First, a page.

It’s no secret at this point that remote working has been reported as being more productive than taking a typical, in-office position… but what about health? Is remote working healthier? It’s the latest debate on the table, and we’ve got a few thoughts about it.
While new stats are coming in every day, there are quite a few factors that are already contributing to the argument that remote working is healthier for humans than commuting to and working from an office. From cutting out the commute to getting more sleep, here’s what the numbers are telling us so far.

1. Remote Working Cuts Out Commuting

While cutting out the daily commute to work may seem like more of a convenience factor than anything else, it could actually be contributing to worker health. According to the Department of Transportation, the average American spends an average of 38 hours a year commuting in a vehicle. So why is this a big deal? A Gallup survey reveals that longer commutes correlate with more recurrent neck and back problems. And the trouble doesn’t stop there. Those who have long commutes are also more likely to have been diagnosed with high cholesterol and obese BMIs, two factors which certainly aren’t doing the body any favors.

2. Remote Workers Eat and Sleep Better

There’s no denying that a healthy diet and plenty of sleep work wonders in improving one’s health. Well, as it turns out, remote workers are doing that better than their in-office counterparts. CoSo Cloud, the trusted private-cloud solutions provider for Adobe Connect, found in a recent study that 42% of remote workers reported eating healthier than they do while working from a traditional office environment. To further the argument that remote workers are living healthier lives, the same study found that 45% of remote workers are getting more sleep.

3. Remote Workers Exercise More

When you don’t have to go into the office to get your paycheck, do you really have to get up at all? That’s the thought of many non-remote workers who see telecommuting as an excuse for employees to remain in their pajamas all day and never leave their bed. But guess what? They’re wrong. The aforementioned CoSo Cloud survey reported that a whopping 35% of remote workers are getting more physical exercise than they did when they worked in an office. We weren’t surprised. After all, when you cut out the commute and can take those middle-of-the-day yoga classes you’ve always dreamt about taking, why wouldn’t you want to exercise more?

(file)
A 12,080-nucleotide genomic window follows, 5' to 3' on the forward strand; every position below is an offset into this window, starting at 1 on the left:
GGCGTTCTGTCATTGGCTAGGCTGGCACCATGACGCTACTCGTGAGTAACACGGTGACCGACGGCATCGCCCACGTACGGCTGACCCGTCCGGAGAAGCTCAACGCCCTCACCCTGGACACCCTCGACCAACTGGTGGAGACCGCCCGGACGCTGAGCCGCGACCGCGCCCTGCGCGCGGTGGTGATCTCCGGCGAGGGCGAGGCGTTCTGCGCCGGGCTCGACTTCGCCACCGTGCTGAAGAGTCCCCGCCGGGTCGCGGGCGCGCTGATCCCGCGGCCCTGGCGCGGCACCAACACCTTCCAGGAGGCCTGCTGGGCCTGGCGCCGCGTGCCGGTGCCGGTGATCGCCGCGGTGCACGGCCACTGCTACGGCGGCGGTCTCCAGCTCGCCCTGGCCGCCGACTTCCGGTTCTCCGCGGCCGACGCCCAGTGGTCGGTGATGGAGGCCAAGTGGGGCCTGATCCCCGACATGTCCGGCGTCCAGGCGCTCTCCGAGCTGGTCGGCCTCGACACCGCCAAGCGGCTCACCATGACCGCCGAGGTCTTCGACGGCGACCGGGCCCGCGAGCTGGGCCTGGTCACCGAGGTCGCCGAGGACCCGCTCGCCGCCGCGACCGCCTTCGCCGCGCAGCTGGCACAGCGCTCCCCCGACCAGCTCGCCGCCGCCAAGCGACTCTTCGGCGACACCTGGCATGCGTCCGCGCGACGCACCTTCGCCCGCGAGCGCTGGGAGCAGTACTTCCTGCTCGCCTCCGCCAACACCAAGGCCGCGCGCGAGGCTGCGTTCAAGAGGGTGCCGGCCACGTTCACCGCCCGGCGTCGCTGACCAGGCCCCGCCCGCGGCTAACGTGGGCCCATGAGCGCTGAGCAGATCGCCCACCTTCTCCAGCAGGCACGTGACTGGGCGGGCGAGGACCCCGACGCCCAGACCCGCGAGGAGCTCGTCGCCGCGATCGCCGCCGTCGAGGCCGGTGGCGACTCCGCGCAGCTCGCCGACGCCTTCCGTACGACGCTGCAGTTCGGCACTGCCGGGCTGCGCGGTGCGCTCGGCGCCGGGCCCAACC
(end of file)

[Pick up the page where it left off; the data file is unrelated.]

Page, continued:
4. Remote Working Lowers the Risk of Getting Sick

How many coworkers do you know that would still show up to work even if they were on the verge of getting sick? In today’s workforce, probably quite a few. While it might seem like coming into work sick points to a strong work ethic (and maybe it does), it also increases the likelihood of bringing germs into the workplace. A survey conducted by Wakefield Research found that 69% of working Americans don’t take sick days, even when they’re ill. To further make you cringe, the Wakefield Research also found that 62% of employees have gone to work sick. Ever caught a cold from a cubicle mate? Yup, that doesn’t happen with remote working.

5. Remote Workers Are Less Stressed

Stress can arise from a number of factors, and it can also wreak havoc on the body, mind, and overall lifespan of a human if it becomes extreme. Simply put, sleep-depriving stress is not a healthy thing. PGi, a leading global provider of collaboration software and services, revealed that 82% of remote workers reported lower stress levels according to their study. Makes sense to us. It’s amazing the amount of stress that glides off of one’s shoulders when someone isn’t constantly looking over them, right? Right.

So is remote working healthier? Well, you’ve now read the stats and numbers don’t lie.

Originally written by Chelsey Grasso at



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